IO Experience: First Timers [IO, intraosseous access]

Cardiac arrest, compressions underway, nursing unable to obtain access. It's time for epi. You turn to the intern next to you, and ask him to grab the IO kit, and place an IO quickly for central access. He grabs the kit, attaches the drill bit and stares at the leg. Not only has he attached the wrong size drill bit, he clearly has no idea what to do next.

 

6 months into residency, I would say less than 10% of residents or PAs have placed an IO. Usually the more senior residents and staff are at the airway or foot of the bed running the code so it makes sense the task often falls to more junior staff. It's a 30 second procedure, but I often find myself waiting minutes for access, unless I leave my role and do it myself. 

 

Two questions hesitant users of an IO often ask me; where to do I put it? which size drill do I use?

There are lots of resources for IO placement locations online, but I have a strong preference. During a code, I expect you to stay away from the airway or chest unless you are intubating/bagging or doing chest compressions or attaching pads. That leaves the tibial plateau as the go to place. You are out of the way from other important tasks, so you have clear space to work. 

 

Here's the idiot's how-to version: expose the leg, track down from the kneecap along the medial side of the leg, until you feel a flat surface of bone, triangular in nature, with the medial surface being the largest flat section of bone.  You can palpate for the tip of the triange, the most anterior surface. If you are thin, you can literally exposure the flat surface of your own tibia. Check it on yourself and decide where you would want to put an IO in yourself. 

IO Trainer

 

How to Place an IO for Tibial Access (IO Trainer)

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Now for the second question, size of the needle. You don't need an instruction guide for this one. Your goal it to put the tip of the needle into the center of the bone. You have to clear any soft tissue, get to the bone, and through it with at least 1cm of margin. When it doubt get a longer drill bit, and choke up on it. There's nothing worse than putting in a medium IO drill bit into a obese leg, hubbing it, the tip is just under the bone, and after the first use it  slides out of the bone.  Or the flip side, putting a long bit through and through someone's leg. Yes, I have watched people do both.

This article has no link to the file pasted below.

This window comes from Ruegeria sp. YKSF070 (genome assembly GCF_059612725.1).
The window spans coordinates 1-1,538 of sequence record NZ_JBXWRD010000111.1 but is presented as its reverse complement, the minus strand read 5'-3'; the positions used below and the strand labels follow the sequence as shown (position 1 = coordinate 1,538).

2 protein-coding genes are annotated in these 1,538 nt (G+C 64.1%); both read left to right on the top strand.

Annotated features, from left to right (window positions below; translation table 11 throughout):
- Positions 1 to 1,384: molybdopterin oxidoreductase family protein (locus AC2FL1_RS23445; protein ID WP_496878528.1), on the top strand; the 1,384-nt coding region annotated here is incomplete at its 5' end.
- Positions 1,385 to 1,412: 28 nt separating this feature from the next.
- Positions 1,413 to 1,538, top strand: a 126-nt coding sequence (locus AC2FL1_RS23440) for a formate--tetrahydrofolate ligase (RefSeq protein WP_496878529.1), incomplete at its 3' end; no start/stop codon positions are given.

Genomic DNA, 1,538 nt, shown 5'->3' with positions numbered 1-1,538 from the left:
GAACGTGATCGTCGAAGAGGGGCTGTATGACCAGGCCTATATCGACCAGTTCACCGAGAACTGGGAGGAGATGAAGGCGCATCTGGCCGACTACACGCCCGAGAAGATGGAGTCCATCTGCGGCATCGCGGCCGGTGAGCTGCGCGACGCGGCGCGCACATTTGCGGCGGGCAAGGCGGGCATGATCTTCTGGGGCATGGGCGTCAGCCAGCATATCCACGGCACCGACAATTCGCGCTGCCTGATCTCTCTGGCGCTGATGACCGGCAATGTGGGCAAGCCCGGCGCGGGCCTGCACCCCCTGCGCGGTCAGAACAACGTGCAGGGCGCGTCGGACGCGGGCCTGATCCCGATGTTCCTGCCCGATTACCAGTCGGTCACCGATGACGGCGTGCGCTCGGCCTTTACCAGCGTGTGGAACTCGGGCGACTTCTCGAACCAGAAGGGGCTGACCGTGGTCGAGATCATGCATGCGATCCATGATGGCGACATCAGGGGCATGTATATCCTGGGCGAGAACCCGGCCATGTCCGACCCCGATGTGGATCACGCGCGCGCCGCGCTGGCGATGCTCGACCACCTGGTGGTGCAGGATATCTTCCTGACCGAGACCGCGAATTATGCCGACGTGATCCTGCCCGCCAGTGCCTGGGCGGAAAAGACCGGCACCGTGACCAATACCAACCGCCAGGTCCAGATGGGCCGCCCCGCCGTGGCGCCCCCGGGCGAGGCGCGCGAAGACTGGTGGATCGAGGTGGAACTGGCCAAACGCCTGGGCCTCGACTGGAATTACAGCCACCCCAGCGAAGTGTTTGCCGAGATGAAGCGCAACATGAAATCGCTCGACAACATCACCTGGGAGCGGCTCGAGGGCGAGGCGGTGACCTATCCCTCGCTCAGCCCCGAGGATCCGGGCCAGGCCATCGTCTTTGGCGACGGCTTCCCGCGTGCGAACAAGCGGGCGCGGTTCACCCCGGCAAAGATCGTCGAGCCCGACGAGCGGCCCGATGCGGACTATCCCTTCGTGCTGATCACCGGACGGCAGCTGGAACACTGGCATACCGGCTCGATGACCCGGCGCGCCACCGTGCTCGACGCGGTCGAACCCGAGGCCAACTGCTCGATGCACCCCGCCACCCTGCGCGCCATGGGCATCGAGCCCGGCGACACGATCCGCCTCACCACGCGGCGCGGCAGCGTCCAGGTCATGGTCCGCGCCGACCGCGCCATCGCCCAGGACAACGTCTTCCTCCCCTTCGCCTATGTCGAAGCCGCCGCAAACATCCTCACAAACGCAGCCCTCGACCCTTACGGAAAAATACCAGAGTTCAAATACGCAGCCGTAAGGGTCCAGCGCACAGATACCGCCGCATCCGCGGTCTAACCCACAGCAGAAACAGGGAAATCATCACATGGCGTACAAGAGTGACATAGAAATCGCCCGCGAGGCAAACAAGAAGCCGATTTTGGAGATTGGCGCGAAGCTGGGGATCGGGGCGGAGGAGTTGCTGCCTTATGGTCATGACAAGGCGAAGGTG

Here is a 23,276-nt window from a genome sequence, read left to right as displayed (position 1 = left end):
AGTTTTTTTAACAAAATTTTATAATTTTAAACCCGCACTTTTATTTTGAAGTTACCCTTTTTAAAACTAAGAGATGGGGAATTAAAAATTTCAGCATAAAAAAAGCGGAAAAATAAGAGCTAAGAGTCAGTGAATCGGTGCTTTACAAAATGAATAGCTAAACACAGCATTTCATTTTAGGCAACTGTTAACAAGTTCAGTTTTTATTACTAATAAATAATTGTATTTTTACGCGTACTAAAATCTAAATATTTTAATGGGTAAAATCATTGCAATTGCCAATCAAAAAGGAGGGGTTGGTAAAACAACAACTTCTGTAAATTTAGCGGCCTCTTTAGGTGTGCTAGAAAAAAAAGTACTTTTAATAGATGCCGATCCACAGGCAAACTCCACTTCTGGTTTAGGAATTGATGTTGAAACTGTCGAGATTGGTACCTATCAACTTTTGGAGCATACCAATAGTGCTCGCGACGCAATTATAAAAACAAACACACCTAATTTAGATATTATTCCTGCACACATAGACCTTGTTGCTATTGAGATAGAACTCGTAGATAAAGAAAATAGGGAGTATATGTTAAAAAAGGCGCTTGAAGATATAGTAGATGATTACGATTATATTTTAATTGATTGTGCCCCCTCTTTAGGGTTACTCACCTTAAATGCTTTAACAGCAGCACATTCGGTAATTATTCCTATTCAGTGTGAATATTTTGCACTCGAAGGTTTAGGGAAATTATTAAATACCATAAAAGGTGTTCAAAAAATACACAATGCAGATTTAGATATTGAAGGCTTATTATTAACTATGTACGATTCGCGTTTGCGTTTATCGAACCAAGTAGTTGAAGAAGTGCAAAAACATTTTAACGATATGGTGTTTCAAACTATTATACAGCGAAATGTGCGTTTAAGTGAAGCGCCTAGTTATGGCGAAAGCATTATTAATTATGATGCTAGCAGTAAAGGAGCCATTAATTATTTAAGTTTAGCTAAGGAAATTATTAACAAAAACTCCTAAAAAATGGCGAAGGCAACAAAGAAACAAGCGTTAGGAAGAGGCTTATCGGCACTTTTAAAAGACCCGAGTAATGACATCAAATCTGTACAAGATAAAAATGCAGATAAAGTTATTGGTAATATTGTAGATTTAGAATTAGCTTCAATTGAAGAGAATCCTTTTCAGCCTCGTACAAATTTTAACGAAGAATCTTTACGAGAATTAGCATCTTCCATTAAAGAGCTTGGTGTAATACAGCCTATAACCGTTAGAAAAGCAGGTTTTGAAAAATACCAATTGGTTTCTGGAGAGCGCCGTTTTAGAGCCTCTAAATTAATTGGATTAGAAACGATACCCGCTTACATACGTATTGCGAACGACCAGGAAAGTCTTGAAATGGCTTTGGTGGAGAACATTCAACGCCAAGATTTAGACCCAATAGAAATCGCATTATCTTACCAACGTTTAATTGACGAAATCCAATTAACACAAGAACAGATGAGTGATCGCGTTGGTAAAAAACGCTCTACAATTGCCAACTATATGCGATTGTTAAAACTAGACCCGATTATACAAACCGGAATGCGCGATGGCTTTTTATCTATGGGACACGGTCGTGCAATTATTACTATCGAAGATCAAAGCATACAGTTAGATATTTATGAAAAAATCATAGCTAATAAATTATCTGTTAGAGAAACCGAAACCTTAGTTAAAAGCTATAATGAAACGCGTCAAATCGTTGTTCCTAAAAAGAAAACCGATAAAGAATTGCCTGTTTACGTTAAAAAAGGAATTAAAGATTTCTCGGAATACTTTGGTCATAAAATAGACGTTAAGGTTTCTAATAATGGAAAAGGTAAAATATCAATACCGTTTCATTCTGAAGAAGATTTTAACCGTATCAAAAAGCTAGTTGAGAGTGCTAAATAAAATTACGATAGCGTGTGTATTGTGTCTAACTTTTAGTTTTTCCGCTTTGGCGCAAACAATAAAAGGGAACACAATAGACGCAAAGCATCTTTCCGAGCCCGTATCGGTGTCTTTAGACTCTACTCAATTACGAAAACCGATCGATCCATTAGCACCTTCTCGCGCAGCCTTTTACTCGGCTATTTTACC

The last thing that you need to do, is practice. I ask so many people why they hesitate, and the answer is almost always "because I've never done it before".  There must be something unnerving about drilling into a human being, because so few 1st timers step and try in a reasonable time period. These same learners however, rapidly perform the task the second time I ask them to do it.

 

So get yourself an IO trainer, and drill it into oblivion. You will be far more comfortable with the feel of the drill, the give of bone, and pressing through the skin and fat. Drill into various locations, at different angle, move around the table drilling from different positions.  Practice first, and be prepared when someone's life depends on it.


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